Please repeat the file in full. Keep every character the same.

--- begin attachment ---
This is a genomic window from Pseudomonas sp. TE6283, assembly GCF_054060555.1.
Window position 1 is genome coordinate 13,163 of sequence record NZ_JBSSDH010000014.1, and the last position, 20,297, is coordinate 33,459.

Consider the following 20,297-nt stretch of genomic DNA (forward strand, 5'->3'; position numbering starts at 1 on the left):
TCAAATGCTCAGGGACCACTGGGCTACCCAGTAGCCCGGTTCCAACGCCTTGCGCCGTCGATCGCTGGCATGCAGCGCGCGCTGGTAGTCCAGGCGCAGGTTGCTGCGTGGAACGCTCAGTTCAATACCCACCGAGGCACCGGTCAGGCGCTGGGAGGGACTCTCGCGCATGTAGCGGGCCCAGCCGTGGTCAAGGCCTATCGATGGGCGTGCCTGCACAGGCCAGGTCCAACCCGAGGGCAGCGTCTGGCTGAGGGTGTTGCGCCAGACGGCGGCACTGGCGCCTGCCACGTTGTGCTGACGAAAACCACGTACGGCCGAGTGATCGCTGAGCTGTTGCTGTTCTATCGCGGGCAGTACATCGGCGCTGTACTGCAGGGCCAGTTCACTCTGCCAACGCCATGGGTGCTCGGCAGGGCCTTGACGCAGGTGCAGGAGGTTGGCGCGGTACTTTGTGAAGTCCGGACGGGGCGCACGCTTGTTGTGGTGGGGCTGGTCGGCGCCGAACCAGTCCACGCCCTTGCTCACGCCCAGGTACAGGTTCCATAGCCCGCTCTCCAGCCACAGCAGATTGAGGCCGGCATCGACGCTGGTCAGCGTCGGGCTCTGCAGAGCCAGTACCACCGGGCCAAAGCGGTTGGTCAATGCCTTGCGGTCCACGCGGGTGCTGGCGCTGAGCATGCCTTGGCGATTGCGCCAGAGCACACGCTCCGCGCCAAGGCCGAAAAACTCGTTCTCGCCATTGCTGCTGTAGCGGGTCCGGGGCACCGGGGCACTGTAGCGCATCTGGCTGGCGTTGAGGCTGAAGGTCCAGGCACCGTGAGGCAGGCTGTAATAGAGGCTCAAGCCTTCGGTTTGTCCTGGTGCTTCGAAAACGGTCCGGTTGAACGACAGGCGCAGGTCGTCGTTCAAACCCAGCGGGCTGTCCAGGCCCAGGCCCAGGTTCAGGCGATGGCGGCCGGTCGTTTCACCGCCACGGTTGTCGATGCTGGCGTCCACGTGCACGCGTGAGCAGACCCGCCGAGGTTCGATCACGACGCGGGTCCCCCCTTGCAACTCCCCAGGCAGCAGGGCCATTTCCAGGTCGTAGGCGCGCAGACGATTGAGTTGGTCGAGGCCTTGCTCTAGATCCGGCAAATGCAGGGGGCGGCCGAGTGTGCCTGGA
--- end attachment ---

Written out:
This is a genomic window from Pseudomonas sp. TE6283, assembly GCF_054060555.1.
Window position 1 is genome coordinate 13,163 of sequence record NZ_JBSSDH010000014.1, and the last position, 20,297, is coordinate 33,459.

Consider the following 20,297-nt stretch of genomic DNA (forward strand, 5'->3'; position numbering starts at 1 on the left):
TCAAATGCTCAGGGACCACTGGGCTACCCAGTAGCCCGGTTCCAACGCCTTGCGCCGTCGATCGCTGGCATGCAGCGCGCGCTGGTAGTCCAGGCGCAGGTTGCTGCGTGGAACGCTCAGTTCAATACCCACCGAGGCACCGGTCAGGCGCTGGGAGGGACTCTCGCGCATGTAGCGGGCCCAGCCGTGGTCAAGGCCTATCGATGGGCGTGCCTGCACAGGCCAGGTCCAACCCGAGGGCAGCGTCTGGCTGAGGGTGTTGCGCCAGACGGCGGCACTGGCGCCTGCCACGTTGTGCTGACGAAAACCACGTACGGCCGAGTGATCGCTGAGCTGTTGCTGTTCTATCGCGGGCAGTACATCGGCGCTGTACTGCAGGGCCAGTTCACTCTGCCAACGCCATGGGTGCTCGGCAGGGCCTTGACGCAGGTGCAGGAGGTTGGCGCGGTACTTTGTGAAGTCCGGACGGGGCGCACGCTTGTTGTGGTGGGGCTGGTCGGCGCCGAACCAGTCCACGCCCTTGCTCACGCCCAGGTACAGGTTCCATAGCCCGCTCTCCAGCCACAGCAGATTGAGGCCGGCATCGACGCTGGTCAGCGTCGGGCTCTGCAGAGCCAGTACCACCGGGCCAAAGCGGTTGGTCAATGCCTTGCGGTCCACGCGGGTGCTGGCGCTGAGCATGCCTTGGCGATTGCGCCAGAGCACACGCTCCGCGCCAAGGCCGAAAAACTCGTTCTCGCCATTGCTGCTGTAGCGGGTCCGGGGCACCGGGGCACTGTAGCGCATCTGGCTGGCGTTGAGGCTGAAGGTCCAGGCACCGTGAGGCAGGCTGTAATAGAGGCTCAAGCCTTCGGTTTGTCCTGGTGCTTCGAAAACGGTCCGGTTGAACGACAGGCGCAGGTCGTCGTTCAAACCCAGCGGGCTGTCCAGGCCCAGGCCCAGGTTCAGGCGATGGCGGCCGGTCGTTTCACCGCCACGGTTGTCGATGCTGGCGTCCACGTGCACGCGTGAGCAGACCCGCCGAGGTTCGATCACGACGCGGGTCCCCCCTTGCAACTCCCCAGGCAGCAGGGCCATTTCCAGGTCGTAGGCGCGCAGACGATTGAGTTGGTCGAGGCCTTGCTCTAGATCCGGCAAATGCAGGGGGCGGCCGAGTGTGCCTGGA